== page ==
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Quit Waiting For That Writing Client and Move On!

Not long ago a writer was complaining to me that they hadn’t heard from their best client in ages. Somehow it reminded me of this Irving Berlin classic, All Alone By The Telephone. Okay, I’m dating myself and I never really liked the song, but I identified – particularly when I was in high school waiting for a date to the prom.

Clients come and clients go

One of the truths of freelance writing is that clients come and clients go. Most of the reasons client’s quit calling you has little to do with you or the quality of your work. Consider:

People often change companies. When this happens you may not hear about it ever, and the person who hired you is unlikely to hire you in her new position. In fact she may not have the authority to do so.

People get promoted. The manager who hired you last year may have been promoted and his new tasks don’t include hiring a freelance writer.

People retire and have no need of freelance writers. Even if they passed along your contact information, their replacement probably has their own freelancers they prefer.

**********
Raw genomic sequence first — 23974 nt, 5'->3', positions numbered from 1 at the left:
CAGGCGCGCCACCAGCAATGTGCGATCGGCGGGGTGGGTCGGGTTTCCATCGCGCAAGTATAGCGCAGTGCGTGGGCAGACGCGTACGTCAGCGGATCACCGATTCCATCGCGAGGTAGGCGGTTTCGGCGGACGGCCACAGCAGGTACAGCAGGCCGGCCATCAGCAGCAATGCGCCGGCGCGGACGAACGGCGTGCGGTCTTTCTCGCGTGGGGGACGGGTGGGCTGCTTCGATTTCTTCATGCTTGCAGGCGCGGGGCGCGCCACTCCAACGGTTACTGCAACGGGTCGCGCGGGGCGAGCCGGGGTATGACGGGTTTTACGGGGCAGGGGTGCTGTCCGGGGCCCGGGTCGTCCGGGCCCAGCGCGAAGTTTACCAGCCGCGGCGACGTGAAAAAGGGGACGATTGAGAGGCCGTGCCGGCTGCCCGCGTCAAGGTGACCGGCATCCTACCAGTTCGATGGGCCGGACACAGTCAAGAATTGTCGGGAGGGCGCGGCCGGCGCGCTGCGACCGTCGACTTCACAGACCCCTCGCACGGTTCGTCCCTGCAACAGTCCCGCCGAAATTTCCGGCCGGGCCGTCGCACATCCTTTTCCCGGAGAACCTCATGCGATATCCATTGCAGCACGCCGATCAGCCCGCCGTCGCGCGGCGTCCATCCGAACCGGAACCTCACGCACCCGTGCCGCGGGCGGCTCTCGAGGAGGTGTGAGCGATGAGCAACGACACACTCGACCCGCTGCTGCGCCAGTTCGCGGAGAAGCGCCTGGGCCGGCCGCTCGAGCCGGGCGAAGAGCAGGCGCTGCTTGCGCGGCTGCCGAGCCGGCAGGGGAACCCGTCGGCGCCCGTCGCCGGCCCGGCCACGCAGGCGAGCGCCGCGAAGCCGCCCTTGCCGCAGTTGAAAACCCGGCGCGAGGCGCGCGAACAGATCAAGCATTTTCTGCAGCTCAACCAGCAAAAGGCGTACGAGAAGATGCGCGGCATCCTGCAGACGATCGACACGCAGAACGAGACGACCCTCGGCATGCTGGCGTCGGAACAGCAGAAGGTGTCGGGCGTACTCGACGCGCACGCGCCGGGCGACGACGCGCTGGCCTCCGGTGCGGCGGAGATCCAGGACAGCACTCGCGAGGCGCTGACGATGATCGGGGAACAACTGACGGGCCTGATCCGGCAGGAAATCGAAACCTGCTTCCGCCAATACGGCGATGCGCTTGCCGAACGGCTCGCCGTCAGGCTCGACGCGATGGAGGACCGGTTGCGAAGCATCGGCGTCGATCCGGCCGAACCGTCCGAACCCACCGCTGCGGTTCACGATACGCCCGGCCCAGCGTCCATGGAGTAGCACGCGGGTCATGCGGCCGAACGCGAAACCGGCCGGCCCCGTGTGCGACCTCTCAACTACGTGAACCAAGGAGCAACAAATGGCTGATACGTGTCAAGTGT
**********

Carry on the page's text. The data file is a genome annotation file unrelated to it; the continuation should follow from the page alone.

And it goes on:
Projects get postponed indefinitely and/or dropped. This is true for everything from individual book projects to large company initiatives. You won’t always get the word.

Entrepreneurs run out of money – so do larger organizations. The budget for freelance writers may disappear.

These five are fairly typical and happen much more often then we tend to realize. And there are more like them. Notice that in each case, the freelance writer had no control over the situation, no input at all in most instances. Nor was it about their writing. Life just happened. Change occurred, as it always will.

Waiting just doesn’t work

I don’t know why it’s so tempting to wait to hear back from a client rather than to continue looking for the next one. I suppose it’s because waiting is perceived as easier than marketing or talking with new folks.

If it’s an existing client we sometimes seem to think we should wait out of a misguided sense of loyalty. “After all,” the reasoning goes, “maybe I should hold myself available since they were such a great client last month.”

This is patent nonsense. Unless they’ve got you on retainer and you’re being paid, there’s simply no percentage in holding yourself available. Yes, it may mean they have to wait for you to finish a project before you can get to their next request. It’s called doing business.

Even worse is the kind of thinking that goes “…they paid me a lot last month – maybe they will again this month.”

This is wishful thinking and most often it means a significant dip in income.

There’s no need for you to wait “all alone by the telephone.” It’s anything but the smart thing to do. Move on with your marketing. You’ll be glad you did.

Get my ebook, 3 Keys to Making Your Writing Pay when you subscribe to the newsletter – both at no cost to you.

Write well and often,

Anne Wayman freelance writer

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